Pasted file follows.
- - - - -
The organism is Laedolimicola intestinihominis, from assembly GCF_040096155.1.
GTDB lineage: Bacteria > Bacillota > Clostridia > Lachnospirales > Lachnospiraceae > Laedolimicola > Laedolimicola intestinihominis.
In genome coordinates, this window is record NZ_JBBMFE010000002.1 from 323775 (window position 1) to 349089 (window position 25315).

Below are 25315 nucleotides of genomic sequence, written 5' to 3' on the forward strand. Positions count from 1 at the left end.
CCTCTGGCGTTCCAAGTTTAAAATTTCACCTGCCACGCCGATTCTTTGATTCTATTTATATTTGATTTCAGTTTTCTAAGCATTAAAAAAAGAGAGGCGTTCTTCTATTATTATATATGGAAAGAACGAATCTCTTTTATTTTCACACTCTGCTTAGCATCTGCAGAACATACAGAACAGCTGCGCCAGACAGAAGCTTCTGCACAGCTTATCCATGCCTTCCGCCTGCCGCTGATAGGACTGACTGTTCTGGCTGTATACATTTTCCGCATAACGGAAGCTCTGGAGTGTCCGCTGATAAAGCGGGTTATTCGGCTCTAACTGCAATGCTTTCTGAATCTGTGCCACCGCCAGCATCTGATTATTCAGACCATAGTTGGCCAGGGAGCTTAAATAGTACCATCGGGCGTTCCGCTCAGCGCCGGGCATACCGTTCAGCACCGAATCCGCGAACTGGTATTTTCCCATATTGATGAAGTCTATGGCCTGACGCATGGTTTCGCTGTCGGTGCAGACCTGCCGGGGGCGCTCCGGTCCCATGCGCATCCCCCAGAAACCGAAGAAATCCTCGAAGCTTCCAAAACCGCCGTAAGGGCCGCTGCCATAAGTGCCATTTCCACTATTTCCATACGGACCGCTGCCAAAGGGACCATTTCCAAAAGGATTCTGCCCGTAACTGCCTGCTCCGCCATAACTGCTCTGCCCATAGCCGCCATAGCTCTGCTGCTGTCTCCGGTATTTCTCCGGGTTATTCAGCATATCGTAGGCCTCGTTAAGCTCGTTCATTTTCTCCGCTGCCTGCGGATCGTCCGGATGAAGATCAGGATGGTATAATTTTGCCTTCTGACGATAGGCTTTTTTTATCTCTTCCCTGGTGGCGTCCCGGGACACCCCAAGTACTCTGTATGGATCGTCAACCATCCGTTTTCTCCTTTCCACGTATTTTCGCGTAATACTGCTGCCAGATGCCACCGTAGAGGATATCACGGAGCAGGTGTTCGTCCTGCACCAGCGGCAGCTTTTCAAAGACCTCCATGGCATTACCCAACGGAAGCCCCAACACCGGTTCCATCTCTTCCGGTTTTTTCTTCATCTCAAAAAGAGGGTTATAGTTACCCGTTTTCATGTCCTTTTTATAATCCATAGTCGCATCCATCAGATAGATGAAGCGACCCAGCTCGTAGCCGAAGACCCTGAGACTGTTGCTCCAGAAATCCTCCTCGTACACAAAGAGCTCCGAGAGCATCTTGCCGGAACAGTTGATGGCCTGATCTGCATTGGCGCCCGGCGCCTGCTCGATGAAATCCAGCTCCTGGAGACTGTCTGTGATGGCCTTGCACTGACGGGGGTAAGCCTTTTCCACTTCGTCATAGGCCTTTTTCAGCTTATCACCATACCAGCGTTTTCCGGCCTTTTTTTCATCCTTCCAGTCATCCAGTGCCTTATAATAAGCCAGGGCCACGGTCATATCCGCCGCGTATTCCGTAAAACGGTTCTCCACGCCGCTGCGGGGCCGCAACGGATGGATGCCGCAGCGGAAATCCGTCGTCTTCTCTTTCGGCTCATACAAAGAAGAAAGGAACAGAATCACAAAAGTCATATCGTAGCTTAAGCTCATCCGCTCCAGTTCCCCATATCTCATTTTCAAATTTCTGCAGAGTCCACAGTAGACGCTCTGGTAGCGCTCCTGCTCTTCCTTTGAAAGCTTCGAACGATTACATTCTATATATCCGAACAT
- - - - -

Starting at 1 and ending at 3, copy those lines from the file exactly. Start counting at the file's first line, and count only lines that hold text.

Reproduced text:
The organism is Laedolimicola intestinihominis, from assembly GCF_040096155.1.
GTDB lineage: Bacteria > Bacillota > Clostridia > Lachnospirales > Lachnospiraceae > Laedolimicola > Laedolimicola intestinihominis.
In genome coordinates, this window is record NZ_JBBMFE010000002.1 from 323775 (window position 1) to 349089 (window position 25315).